which may grow in future with prices for accommodation",
the rise in the number of sometimes up to 30% less than
Kenyan tourists. the price charged to individual
(ILO, 1972, p.211) clients. The reduced prices are
on average between 20% and 50%
This recommendation was less than the normal prices in
followed roughly two decades Kenya shillings. The foreign tour
later and could become the basis operator also takes advantage of
of domestic tourism in Kenya the depreciation of the Kenya
(UNDP, 1993). Small and shilling to pay less. Thus, Kenya
medium sized hotels, in contrast loses a lot of revenue through
to current tourist establishments inclusive tours pre-paid to tour
could be competitively priced to operators overseas (Sinclair,
attract local tourists of all socio- 1990, p.41). Further, a large
economic classes. proportion of the money paid
abroad never reaches Kenya
The dispersion of small and (Sinclair, 1992, p. 557).
medium sized hotels will support
expansion in other sectors of the The concessions that overseas
economy as well. As shown tour operators give to their
above, employment in the clients appear to be costs passed
accommodation sector could on to the Kenyan taxpayer. In a
THE JOURNAL OF TOURISM STUDIES Vol. 5, No. 2, DEC.'94 49
sense, Kenyans subsidise tour in this sub-sector of tourism will started in 1969 at the Kenya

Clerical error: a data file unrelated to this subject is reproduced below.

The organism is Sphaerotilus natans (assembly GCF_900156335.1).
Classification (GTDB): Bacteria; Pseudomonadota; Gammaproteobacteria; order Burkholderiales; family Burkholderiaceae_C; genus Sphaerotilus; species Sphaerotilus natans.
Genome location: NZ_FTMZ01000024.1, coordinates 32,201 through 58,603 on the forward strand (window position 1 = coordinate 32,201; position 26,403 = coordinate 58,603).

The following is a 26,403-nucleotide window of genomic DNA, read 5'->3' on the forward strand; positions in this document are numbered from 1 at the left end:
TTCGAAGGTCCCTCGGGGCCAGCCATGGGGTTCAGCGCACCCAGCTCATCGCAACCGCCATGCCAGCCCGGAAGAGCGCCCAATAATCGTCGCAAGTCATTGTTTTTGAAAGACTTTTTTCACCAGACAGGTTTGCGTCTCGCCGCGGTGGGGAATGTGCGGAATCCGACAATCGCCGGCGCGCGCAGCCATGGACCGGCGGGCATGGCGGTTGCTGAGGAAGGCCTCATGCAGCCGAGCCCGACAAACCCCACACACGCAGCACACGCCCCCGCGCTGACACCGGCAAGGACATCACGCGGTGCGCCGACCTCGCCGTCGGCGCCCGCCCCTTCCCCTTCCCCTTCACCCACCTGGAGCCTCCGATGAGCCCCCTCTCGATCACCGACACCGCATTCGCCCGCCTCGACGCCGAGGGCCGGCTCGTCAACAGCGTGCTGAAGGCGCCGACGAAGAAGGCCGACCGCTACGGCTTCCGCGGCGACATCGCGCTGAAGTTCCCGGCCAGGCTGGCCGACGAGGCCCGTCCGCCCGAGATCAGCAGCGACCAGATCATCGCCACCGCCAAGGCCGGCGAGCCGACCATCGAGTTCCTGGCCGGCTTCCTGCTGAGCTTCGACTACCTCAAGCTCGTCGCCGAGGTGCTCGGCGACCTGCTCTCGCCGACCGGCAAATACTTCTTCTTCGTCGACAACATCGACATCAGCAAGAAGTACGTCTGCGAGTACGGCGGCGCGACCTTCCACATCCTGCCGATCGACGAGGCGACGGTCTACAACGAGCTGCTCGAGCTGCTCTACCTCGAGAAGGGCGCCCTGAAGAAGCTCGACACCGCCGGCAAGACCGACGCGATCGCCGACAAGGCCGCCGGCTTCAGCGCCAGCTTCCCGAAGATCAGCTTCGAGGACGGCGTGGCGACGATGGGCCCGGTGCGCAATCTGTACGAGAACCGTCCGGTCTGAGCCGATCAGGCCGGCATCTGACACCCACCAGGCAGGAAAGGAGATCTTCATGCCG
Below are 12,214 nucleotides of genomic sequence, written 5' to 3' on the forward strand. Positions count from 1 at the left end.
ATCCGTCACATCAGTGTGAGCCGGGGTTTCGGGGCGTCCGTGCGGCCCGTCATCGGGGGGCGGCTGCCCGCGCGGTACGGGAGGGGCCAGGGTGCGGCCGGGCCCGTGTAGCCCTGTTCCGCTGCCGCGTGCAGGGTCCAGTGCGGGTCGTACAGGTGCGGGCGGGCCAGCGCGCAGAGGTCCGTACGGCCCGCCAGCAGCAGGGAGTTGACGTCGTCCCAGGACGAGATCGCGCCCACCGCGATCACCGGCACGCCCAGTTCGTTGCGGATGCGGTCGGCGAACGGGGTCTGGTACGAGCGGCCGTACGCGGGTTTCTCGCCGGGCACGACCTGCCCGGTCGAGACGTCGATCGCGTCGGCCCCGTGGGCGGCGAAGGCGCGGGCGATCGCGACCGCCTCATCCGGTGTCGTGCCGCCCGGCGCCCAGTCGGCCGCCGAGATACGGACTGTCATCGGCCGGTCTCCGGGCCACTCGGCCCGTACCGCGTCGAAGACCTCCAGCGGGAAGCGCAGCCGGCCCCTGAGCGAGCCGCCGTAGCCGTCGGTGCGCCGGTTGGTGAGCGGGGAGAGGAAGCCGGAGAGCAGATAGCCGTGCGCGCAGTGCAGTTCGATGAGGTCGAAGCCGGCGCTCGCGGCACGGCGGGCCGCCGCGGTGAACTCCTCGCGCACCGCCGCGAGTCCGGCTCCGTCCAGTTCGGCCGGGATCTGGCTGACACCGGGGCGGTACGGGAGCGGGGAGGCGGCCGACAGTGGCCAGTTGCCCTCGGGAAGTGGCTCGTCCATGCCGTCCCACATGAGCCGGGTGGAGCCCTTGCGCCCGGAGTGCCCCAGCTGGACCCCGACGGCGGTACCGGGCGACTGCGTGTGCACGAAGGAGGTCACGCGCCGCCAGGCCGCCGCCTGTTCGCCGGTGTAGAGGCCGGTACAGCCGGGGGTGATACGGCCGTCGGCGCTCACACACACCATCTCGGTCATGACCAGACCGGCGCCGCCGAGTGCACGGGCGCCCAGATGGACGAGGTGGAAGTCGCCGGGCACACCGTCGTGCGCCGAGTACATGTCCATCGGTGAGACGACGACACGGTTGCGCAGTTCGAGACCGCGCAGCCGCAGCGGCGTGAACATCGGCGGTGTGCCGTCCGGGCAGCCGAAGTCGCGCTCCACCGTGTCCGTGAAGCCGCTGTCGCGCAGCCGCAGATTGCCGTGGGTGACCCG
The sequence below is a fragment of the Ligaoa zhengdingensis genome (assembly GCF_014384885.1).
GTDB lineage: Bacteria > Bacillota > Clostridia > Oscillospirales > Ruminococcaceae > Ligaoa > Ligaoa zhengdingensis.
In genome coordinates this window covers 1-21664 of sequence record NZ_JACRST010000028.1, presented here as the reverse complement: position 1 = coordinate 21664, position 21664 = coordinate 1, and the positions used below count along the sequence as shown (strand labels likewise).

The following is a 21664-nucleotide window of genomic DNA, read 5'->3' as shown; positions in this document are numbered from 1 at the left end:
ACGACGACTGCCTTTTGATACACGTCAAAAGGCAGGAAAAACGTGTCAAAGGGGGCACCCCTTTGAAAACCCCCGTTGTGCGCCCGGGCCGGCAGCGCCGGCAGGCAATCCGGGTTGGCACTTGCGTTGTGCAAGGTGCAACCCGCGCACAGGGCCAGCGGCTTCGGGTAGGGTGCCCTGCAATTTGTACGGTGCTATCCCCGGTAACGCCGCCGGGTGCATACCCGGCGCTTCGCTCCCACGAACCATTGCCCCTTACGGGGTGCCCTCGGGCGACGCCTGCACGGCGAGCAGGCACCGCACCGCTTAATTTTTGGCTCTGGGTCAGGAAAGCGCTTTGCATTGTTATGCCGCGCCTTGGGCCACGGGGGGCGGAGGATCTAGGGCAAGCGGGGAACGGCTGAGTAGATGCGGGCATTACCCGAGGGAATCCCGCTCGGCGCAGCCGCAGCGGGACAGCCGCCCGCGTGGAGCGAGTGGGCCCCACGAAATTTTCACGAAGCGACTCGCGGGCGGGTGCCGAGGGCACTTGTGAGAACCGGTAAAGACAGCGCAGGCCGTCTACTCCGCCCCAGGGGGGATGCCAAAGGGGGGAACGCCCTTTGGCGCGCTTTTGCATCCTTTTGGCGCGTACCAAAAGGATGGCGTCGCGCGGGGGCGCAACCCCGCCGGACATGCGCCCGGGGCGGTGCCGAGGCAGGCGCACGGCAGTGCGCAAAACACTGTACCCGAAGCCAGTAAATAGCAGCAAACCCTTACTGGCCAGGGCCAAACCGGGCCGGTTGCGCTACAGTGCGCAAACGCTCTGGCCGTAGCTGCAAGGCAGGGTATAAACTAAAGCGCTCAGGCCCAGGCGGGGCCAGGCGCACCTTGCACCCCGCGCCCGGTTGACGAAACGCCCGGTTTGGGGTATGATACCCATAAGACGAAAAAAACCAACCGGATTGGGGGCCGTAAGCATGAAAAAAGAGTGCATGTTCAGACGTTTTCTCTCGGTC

operating companies. Contrary increase foreign exchange Polytechnic. Students were
to the view that government "has retention within the country and admitted into a four-year hotel
paid little attention to the generate employment as well. management course. This
pr oblem of low earnings per program was transferred to the
tourist" (Sinclair, 1992, p.555), Indigenisation and training Utalii College on its inception.
the true position is different. in tourism
Utalii College has a total capacity
The fees and taxes levied on Kenyans are beginning to of 600 students who take courses
foreign tourists are heavily participate in tourism through leading to certificate or diploma
subsidised and do not reflect obtaining some level of ownership awards. The full time courses
the true cost to the Kenyan tax of tourist hotel accommodation; include hotel management, food
payer of developing and however, the management of production, travel operations and
preserving tourist attractions. many tourism enterprises is still tour guiding (Table 7). So far,
In 1987 for example, the in the hands of foreign personnel KUC has trained over 11,000
average spending per tourist and management groups (Kenya, Kenyans (Kenya, 1994) and
per day was KShs.630 which is 1989, p.187; Dieke, 1991; Kenya, several hundred students from 40
(sic) hardly adequate to sustain 1983). In fact, about 50 per cent different countries including
even a local tourist. of the hotel enterprises are under Ethiopia, Botswana, Mauritius,
(Kenya, 1989, p.187.) foreign ownership, control and Malawi, Tanzania, Uganda,
management (Dieke, 1991). As Nigeria, India, Senegal and
The government therefore already noted above, the Grenada.
planned to intensify the control of indigenisation of tourism
tour operations, travel agencies enterprises is expected to trigger In addition, KUC offers seminars
and tourism-related enterprises off higher employment. Thus, to and refresher courses for workers
in order to insure inter alia that proceed with indigenisation while in the hotel industry (KUC,
correct levels of earnings are maintaining hotel standards and 1991). Training expenses at
realised (Kenya, 1989). Govern- quality of services there should Utalii are funded from a 2 per